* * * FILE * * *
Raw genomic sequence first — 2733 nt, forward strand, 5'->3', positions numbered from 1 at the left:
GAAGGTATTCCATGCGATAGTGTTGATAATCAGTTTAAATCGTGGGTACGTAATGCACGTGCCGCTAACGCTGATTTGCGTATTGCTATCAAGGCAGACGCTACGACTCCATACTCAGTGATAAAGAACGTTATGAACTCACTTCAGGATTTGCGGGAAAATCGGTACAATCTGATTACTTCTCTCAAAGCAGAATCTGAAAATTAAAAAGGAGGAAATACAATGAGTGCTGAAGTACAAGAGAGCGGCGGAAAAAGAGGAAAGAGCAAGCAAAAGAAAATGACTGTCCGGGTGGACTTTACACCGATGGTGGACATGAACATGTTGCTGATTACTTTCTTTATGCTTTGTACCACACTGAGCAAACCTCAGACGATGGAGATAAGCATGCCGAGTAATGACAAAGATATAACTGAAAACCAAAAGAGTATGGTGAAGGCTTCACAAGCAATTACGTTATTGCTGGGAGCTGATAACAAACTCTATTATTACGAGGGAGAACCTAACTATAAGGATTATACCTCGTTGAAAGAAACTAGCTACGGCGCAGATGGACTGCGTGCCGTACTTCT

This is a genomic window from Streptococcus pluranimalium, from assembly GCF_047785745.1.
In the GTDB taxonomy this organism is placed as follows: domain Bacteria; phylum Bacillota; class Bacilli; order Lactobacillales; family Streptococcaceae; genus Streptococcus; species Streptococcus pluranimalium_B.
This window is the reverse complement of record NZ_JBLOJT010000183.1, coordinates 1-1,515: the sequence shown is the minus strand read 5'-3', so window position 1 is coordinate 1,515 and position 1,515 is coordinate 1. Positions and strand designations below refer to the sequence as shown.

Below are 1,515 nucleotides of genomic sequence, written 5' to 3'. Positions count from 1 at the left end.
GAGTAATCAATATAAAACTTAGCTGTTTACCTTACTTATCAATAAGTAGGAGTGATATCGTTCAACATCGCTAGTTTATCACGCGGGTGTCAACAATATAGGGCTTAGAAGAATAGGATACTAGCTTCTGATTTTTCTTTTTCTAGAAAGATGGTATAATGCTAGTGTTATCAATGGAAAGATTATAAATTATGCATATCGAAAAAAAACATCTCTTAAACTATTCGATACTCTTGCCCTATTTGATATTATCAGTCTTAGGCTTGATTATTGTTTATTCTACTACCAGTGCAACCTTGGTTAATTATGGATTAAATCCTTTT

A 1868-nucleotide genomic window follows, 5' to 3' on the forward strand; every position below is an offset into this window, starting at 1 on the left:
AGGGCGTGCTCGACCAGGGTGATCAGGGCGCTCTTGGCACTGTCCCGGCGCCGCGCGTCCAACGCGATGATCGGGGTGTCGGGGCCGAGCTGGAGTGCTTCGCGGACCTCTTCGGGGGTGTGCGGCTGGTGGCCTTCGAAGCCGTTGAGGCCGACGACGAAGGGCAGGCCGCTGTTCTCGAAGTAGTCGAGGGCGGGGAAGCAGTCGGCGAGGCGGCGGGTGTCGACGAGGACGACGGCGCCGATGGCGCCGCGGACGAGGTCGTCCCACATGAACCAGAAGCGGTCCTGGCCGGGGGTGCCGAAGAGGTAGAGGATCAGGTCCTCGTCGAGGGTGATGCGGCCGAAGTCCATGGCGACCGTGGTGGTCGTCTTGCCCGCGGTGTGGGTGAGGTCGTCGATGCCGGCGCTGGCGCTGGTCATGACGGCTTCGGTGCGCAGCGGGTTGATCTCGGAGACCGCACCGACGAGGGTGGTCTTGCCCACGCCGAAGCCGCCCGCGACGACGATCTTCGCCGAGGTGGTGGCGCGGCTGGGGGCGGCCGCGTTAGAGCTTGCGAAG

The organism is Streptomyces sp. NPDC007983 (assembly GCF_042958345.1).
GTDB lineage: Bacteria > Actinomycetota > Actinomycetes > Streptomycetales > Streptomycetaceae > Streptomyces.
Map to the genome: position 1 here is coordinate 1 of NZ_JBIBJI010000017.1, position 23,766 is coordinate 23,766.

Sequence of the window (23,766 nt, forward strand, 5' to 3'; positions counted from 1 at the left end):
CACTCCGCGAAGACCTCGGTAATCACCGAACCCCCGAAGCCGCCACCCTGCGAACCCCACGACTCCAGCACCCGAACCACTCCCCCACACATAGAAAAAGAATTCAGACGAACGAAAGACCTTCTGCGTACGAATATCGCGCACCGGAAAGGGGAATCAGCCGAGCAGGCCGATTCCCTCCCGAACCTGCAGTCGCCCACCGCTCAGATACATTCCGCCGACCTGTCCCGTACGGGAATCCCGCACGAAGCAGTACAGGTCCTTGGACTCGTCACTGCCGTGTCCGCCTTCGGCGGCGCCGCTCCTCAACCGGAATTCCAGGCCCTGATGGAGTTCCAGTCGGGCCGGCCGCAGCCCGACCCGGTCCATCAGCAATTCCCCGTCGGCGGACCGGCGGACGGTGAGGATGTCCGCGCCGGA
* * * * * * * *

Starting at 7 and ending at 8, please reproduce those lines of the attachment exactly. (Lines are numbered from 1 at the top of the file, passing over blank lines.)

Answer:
GAGTAATCAATATAAAACTTAGCTGTTTACCTTACTTATCAATAAGTAGGAGTGATATCGTTCAACATCGCTAGTTTATCACGCGGGTGTCAACAATATAGGGCTTAGAAGAATAGGATACTAGCTTCTGATTTTTCTTTTTCTAGAAAGATGGTATAATGCTAGTGTTATCAATGGAAAGATTATAAATTATGCATATCGAAAAAAAACATCTCTTAAACTATTCGATACTCTTGCCCTATTTGATATTATCAGTCTTAGGCTTGATTATTGTTTATTCTACTACCAGTGCAACCTTGGTTAATTATGGATTAAATCCTTTT

A 1868-nucleotide genomic window follows, 5' to 3' on the forward strand; every position below is an offset into this window, starting at 1 on the left: